Nawal El Moutawakel - Hurdles only strengthen her track


Nawal EN

She leads other women to chase their dreams by demonstrating what is possible. Bursting through the barriers of the male-dominated profession of competitive sport, Nawal El Moutawakel is the first Arab, African, and Muslim woman to win an Olympic gold medal, which she did for the 400-metre hurdles in 1984. With strong support of her parents and a handful of others who wanted to witness the first woman of her background to succeed, she withstood criticism on many fronts, from her dress, to her prominent role in sports, and her rejection of certain codes of behaviour common in her region.

She continued to wade through a sea of disapproval as she organized the first Moroccan women’s five-kilometre race in Casablanca in 1993, using sports to energize and inspire women to follow in her footsteps. But the idea took root and the event has been held every year since its initiation and attracts more than 20,000 participants annually.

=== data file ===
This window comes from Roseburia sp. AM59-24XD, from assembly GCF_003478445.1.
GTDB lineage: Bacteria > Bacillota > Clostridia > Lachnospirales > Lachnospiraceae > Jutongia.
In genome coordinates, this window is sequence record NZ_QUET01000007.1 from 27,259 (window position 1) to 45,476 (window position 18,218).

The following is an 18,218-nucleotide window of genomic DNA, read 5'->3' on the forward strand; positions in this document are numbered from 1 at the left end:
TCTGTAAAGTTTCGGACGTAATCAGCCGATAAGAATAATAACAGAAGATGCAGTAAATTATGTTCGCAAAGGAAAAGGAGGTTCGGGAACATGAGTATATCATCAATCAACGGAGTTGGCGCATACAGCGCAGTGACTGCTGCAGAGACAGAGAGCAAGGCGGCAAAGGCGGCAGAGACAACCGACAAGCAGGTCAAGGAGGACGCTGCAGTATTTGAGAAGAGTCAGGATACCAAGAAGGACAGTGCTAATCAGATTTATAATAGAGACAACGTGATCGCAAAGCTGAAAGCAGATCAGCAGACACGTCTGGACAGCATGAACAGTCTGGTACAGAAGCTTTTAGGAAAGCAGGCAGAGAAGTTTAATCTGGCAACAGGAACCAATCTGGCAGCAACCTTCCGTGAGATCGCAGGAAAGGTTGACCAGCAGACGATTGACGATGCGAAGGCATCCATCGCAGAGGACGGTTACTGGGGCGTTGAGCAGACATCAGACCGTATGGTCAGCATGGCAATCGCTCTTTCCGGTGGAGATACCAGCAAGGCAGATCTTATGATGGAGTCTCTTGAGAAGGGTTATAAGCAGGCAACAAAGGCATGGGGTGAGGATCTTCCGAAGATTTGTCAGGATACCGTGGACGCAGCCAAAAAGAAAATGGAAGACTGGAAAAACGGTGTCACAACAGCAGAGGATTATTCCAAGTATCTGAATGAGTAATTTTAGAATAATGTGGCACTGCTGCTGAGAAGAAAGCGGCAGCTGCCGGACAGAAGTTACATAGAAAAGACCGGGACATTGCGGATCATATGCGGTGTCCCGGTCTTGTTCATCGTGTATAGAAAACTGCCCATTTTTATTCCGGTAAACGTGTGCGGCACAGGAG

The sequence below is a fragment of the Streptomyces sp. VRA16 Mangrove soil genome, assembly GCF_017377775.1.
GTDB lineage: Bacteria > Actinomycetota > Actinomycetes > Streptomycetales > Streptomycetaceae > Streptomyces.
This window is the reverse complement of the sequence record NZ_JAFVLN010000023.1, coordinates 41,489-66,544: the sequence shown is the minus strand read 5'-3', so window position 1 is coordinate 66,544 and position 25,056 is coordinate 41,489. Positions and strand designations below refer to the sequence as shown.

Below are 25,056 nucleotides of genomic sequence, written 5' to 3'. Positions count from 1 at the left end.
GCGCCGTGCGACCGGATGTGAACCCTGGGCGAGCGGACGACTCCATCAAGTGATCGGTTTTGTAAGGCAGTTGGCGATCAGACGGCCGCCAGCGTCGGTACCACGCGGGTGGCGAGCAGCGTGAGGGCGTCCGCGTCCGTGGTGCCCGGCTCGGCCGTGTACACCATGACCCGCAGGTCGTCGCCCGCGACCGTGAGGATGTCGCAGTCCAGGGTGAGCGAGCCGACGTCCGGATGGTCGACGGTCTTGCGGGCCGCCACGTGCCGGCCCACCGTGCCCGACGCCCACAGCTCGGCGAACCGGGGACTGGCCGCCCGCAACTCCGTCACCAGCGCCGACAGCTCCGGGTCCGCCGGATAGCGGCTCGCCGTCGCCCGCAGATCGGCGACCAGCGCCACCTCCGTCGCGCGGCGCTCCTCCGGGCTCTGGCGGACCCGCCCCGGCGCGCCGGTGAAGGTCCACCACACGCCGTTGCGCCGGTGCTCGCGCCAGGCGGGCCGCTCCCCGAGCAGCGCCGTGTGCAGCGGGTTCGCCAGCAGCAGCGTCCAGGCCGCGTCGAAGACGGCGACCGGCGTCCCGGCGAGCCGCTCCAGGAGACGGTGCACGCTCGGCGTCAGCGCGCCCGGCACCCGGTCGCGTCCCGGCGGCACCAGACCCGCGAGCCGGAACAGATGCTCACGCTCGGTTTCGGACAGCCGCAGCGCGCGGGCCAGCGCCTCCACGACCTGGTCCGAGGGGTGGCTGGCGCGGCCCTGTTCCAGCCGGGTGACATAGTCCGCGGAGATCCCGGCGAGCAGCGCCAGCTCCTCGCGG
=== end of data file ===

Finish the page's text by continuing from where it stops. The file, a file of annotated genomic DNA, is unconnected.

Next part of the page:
She followed up her win serving as the first Minister of Sports in Morocco. Today she holds several prestigious posts as a member of the Executive Board and Vice-President of the International Olympic Committee and the President of the Coordination Commission of the Olympic Games in Rio 2016.

Her passion for sports is matched by her fervor for women’s rights, and she not only promotes girl’s literacy and education, but also encourages Moroccan women to get involved in leadership and decision-making through governmental work, and to support human rights for women and girls with HIV and AIDS. In recognition of her life-long advocacy work, she served as a UNICEF Goodwill Ambassador in 2009 and the UN Goodwill Ambassador for the Millennium Development Goals in 2011.

“My dream and my call is to see the world of sport with boys and girls achieving performances through the same equal opportunities.” 

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